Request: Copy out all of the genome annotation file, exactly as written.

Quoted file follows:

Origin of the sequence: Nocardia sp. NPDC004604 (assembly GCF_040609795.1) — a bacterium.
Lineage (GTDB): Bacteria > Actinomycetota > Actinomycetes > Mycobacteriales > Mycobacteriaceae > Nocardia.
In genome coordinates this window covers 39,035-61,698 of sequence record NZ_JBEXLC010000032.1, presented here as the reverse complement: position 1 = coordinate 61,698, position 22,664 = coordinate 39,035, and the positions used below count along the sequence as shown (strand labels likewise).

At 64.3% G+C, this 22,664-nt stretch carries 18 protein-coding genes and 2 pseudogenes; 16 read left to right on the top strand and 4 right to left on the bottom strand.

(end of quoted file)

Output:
Origin of the sequence: Nocardia sp. NPDC004604 (assembly GCF_040609795.1) — a bacterium.
Lineage (GTDB): Bacteria > Actinomycetota > Actinomycetes > Mycobacteriales > Mycobacteriaceae > Nocardia.
In genome coordinates this window covers 39,035-61,698 of sequence record NZ_JBEXLC010000032.1, presented here as the reverse complement: position 1 = coordinate 61,698, position 22,664 = coordinate 39,035, and the positions used below count along the sequence as shown (strand labels likewise).

At 64.3% G+C, this 22,664-nt stretch carries 18 protein-coding genes and 2 pseudogenes; 16 read left to right on the top strand and 4 right to left on the bottom strand.